On a merry Saturday evening you suddenly come down with a fever. The shivering is incessant and nausea is building up too. Things could have been better but they are not bad either, until someone brings up the Swine Flu outbreak in the city. You start panicking. A cab is booked for the nearest hospital but you are stuck in the infamous traffic.
Anxiety is through the roof so you search the internet about your symptoms. Your heart sinks when internet informs you of the possibility of a terminal disease. You search again and find Practo’s online consultation service. 3 clicks and 2 minutes later you are talking to an actual Doctor, who tells you that your fever is fairly ordinary (terminal only if a bear eats you). You reach the hospital with far less anxiety and a lot more reason.
The above is not a thriller script. It is just a dramatized version of a real-life account from a real Practo user.
Now you probably have 2 questions
FIRST: What is Practo?
Practo is a noble idea that took shape in 2008, in a college dorm in India, when one of the two founders couldn’t share his father’s medical reports with a doctor in the US.
Ever since then, Practo has devised numerous solutions for doctors and patients to make their lives easier. Following are just a few of their many offerings:
- An online doctor appointment booking platform
- Online consultation through text, call or video chat
- Diagnostic tests with home sample collections facility
- A slew of software for clinics, hospitals, and multi-chain clinics
[Visit practo.com for a complete rundown on all of her products and services.]
SECOND QUESTION: How do you consult online?
Practo offers an online doctor consultation service where patients can talk to specialists across many specialties.
It’s the next best thing to visiting a doctor physically.
Less than 2-min response time | In-chat report sharing | 100% secure
“How do you ensure 2-min responses?”
The first step of initiating an online consultation requires patients to elaborate on their health concern. Our automation system predicts the problem area and the related speciality. Later they proceed to pay the marginal consultation fee, after which our algorithm kicks in. It searches our database for the doctors who meet certain minimum criteria.
e.g. instant online availability, feedback received from previous consultations, general response time, experience in the field etc.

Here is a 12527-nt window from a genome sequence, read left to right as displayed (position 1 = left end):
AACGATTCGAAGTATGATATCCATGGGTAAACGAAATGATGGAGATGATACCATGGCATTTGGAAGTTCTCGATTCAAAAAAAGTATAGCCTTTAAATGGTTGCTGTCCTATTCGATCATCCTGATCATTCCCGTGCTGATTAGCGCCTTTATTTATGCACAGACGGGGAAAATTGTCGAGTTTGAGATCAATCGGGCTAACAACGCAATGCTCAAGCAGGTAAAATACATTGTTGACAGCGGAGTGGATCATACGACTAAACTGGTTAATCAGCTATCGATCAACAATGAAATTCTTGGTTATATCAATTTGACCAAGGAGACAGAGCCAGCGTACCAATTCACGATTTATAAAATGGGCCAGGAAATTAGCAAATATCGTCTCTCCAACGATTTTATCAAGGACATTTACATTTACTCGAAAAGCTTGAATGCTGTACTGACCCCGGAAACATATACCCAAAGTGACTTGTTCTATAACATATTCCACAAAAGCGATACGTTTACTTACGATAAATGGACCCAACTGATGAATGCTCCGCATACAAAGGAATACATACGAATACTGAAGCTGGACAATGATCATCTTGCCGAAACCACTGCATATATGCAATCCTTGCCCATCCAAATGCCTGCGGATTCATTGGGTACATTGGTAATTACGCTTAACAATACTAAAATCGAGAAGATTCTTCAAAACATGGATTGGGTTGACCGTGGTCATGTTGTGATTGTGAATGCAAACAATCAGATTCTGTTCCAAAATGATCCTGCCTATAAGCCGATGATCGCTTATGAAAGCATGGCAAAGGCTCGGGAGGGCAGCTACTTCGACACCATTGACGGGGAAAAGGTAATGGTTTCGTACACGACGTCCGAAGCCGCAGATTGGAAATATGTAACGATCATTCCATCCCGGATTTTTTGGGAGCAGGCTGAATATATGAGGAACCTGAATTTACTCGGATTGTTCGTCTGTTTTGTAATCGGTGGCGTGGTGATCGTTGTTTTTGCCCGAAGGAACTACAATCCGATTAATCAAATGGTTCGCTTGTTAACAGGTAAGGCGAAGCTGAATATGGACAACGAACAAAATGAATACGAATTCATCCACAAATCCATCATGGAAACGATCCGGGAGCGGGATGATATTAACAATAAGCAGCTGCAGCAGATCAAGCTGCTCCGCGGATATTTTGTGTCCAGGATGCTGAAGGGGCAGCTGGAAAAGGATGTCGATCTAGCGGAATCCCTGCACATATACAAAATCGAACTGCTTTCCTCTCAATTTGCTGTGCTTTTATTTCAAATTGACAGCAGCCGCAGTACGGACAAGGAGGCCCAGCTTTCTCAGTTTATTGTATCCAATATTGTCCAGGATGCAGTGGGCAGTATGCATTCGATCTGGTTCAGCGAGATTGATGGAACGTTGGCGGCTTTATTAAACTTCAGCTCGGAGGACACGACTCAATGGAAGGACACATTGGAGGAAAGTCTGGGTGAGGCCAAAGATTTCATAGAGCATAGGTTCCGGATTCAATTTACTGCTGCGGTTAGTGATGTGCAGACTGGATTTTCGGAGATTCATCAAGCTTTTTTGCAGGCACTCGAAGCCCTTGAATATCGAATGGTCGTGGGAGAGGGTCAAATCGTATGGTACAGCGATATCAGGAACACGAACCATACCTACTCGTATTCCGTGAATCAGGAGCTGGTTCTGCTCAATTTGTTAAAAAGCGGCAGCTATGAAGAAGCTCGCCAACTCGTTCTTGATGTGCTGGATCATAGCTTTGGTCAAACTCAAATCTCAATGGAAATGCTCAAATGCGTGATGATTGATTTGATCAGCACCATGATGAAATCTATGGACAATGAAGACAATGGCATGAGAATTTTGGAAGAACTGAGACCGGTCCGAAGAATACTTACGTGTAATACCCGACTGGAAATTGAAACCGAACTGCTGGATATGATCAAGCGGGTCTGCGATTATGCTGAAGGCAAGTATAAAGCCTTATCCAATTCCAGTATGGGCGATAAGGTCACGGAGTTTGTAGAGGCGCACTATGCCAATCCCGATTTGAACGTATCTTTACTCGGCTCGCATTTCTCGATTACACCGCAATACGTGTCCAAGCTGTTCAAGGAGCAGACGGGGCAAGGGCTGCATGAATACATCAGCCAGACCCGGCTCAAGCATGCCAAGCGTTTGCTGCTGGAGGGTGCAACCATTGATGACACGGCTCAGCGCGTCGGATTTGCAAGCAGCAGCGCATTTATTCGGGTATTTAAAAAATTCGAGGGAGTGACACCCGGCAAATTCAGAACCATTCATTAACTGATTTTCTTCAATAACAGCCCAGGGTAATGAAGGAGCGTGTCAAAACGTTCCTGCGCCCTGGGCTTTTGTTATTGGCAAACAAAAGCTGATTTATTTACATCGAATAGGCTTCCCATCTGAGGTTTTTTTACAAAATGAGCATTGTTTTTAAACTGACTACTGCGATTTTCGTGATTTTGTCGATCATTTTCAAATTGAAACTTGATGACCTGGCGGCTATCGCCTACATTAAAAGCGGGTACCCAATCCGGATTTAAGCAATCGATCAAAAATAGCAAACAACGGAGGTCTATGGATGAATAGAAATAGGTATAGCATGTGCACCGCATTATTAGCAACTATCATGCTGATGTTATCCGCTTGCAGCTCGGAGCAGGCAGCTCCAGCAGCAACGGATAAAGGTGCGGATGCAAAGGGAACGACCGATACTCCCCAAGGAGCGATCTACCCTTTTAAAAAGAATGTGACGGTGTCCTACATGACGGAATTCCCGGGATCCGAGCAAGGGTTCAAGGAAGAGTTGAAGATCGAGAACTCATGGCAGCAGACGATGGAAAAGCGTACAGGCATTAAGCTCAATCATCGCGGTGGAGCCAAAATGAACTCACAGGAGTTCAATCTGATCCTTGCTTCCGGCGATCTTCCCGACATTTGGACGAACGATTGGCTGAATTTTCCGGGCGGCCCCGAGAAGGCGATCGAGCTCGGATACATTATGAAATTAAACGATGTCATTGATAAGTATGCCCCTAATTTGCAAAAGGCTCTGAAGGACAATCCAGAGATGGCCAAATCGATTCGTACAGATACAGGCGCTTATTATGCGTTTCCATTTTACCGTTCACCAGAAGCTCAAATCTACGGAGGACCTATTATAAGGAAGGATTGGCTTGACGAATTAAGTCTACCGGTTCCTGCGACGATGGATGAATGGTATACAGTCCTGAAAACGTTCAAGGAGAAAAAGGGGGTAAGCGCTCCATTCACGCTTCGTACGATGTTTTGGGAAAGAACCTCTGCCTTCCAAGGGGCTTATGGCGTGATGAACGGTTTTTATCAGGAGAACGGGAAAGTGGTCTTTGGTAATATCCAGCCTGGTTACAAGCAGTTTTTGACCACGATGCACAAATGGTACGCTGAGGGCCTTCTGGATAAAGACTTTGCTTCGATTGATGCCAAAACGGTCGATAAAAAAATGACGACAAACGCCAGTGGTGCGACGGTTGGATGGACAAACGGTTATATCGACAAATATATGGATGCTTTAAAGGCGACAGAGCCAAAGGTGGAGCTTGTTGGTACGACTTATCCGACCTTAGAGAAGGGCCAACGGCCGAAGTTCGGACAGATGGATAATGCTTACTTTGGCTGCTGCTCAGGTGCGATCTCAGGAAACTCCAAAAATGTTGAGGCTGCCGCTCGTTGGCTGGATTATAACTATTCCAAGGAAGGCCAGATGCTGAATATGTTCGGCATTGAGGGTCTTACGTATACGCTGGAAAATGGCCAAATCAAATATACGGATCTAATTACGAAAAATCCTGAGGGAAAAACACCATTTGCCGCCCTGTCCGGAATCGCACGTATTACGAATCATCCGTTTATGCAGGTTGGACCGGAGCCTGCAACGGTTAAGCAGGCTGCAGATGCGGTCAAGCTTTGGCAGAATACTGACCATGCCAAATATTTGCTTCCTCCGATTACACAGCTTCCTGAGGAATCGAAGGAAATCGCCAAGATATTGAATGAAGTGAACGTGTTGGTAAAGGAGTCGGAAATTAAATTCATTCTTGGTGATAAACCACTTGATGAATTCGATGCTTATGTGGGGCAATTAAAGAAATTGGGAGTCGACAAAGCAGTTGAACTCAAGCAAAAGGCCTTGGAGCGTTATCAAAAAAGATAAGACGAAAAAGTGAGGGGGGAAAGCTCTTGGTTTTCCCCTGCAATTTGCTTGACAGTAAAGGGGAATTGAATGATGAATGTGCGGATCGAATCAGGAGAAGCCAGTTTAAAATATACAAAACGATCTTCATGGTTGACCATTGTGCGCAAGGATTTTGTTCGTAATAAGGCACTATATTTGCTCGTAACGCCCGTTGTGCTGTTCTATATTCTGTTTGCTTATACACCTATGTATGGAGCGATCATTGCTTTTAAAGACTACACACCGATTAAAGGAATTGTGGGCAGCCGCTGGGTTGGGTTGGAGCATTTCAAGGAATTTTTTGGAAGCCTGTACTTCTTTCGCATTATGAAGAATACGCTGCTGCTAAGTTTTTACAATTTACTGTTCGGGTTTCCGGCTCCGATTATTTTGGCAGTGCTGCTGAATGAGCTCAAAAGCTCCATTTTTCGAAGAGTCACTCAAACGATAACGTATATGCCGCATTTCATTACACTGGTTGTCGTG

Next, we send notifications to these doctors on our Provider app about the potential consultation. These notifications are sent to different but relevant group of doctors until one accepts the request. In approximately 97–98% of the cases, one of the doctors in the group accepts the notification and directly connects with the patient.
Since the doctors accept the consultation directly, it implies that they can reply to the user instantly and in most of the cases, within a minute. In case the doctor is unable to reply to the patient’s messages, our system sends prompt reminders through repeated notifications.
Thousands of people use this feature to find solutions to nagging health problems. So, we work day and night to make it even more life-like. Recently, we have added video chat to the text so that the patients can literally see a doctor. (The video and audio calls in the text are free and the user don’t have to pay any extra amount).
Practo was ground up by some of the best people in the industry. And, its online consultation service has seen a hockey-stick growth in the last 2 years, and the credit for that goes to the Product, Engineering and Operations team working together day and night to give the best UX/UI to the anxious consumer (patient).
Want to give it a try? Just hit the following link:
Curious to understand the nuances of the feature? If you are in Bangalore and around JP Nagar, just ping me. I will be happy to indulge in a techie chat.
Disclaimer: The algorithm is a copyright of Practo and completely confidential. Excuse the spy- level discretion employed in the article. However, if you have more ideas and would like to use them to make the world better and healthier, join us!
Special Note: Thanks to Mahima Singh for taking time out and almost co-writing the article.